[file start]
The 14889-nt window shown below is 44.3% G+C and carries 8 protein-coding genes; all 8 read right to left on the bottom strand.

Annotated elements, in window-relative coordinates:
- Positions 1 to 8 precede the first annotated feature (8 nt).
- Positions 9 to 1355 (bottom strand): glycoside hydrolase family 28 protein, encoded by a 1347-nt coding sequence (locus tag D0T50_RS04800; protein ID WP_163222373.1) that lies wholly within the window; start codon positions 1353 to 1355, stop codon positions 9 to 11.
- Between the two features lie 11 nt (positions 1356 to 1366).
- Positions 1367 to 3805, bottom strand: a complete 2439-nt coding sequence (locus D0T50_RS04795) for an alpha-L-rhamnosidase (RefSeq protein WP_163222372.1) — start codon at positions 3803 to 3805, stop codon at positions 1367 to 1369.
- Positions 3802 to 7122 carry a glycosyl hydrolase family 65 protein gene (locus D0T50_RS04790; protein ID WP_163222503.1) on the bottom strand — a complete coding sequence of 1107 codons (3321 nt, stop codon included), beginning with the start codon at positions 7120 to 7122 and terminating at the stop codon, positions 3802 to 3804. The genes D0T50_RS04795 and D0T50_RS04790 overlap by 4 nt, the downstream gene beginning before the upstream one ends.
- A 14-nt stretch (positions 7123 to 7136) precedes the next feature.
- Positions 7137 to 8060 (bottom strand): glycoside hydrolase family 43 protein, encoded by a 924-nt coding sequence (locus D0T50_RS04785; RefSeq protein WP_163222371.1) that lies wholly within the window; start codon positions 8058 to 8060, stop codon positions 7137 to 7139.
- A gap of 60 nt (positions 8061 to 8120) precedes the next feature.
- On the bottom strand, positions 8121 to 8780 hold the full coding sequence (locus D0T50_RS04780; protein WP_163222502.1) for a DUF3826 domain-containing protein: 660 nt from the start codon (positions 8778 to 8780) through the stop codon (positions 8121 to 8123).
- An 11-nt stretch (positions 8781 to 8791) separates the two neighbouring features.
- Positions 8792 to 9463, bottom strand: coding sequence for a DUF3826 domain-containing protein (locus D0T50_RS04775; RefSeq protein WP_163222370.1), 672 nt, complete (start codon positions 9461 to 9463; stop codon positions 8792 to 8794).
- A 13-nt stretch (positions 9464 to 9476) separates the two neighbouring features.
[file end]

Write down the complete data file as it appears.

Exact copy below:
The 14889-nt window shown below is 44.3% G+C and carries 8 protein-coding genes; all 8 read right to left on the bottom strand.

Annotated elements, in window-relative coordinates:
- Positions 1 to 8 precede the first annotated feature (8 nt).
- Positions 9 to 1355 (bottom strand): glycoside hydrolase family 28 protein, encoded by a 1347-nt coding sequence (locus tag D0T50_RS04800; protein ID WP_163222373.1) that lies wholly within the window; start codon positions 1353 to 1355, stop codon positions 9 to 11.
- Between the two features lie 11 nt (positions 1356 to 1366).
- Positions 1367 to 3805, bottom strand: a complete 2439-nt coding sequence (locus D0T50_RS04795) for an alpha-L-rhamnosidase (RefSeq protein WP_163222372.1) — start codon at positions 3803 to 3805, stop codon at positions 1367 to 1369.
- Positions 3802 to 7122 carry a glycosyl hydrolase family 65 protein gene (locus D0T50_RS04790; protein ID WP_163222503.1) on the bottom strand — a complete coding sequence of 1107 codons (3321 nt, stop codon included), beginning with the start codon at positions 7120 to 7122 and terminating at the stop codon, positions 3802 to 3804. The genes D0T50_RS04795 and D0T50_RS04790 overlap by 4 nt, the downstream gene beginning before the upstream one ends.
- A 14-nt stretch (positions 7123 to 7136) precedes the next feature.
- Positions 7137 to 8060 (bottom strand): glycoside hydrolase family 43 protein, encoded by a 924-nt coding sequence (locus D0T50_RS04785; RefSeq protein WP_163222371.1) that lies wholly within the window; start codon positions 8058 to 8060, stop codon positions 7137 to 7139.
- A gap of 60 nt (positions 8061 to 8120) precedes the next feature.
- On the bottom strand, positions 8121 to 8780 hold the full coding sequence (locus D0T50_RS04780; protein WP_163222502.1) for a DUF3826 domain-containing protein: 660 nt from the start codon (positions 8778 to 8780) through the stop codon (positions 8121 to 8123).
- An 11-nt stretch (positions 8781 to 8791) separates the two neighbouring features.
- Positions 8792 to 9463, bottom strand: coding sequence for a DUF3826 domain-containing protein (locus D0T50_RS04775; RefSeq protein WP_163222370.1), 672 nt, complete (start codon positions 9461 to 9463; stop codon positions 8792 to 8794).
- A 13-nt stretch (positions 9464 to 9476) separates the two neighbouring features.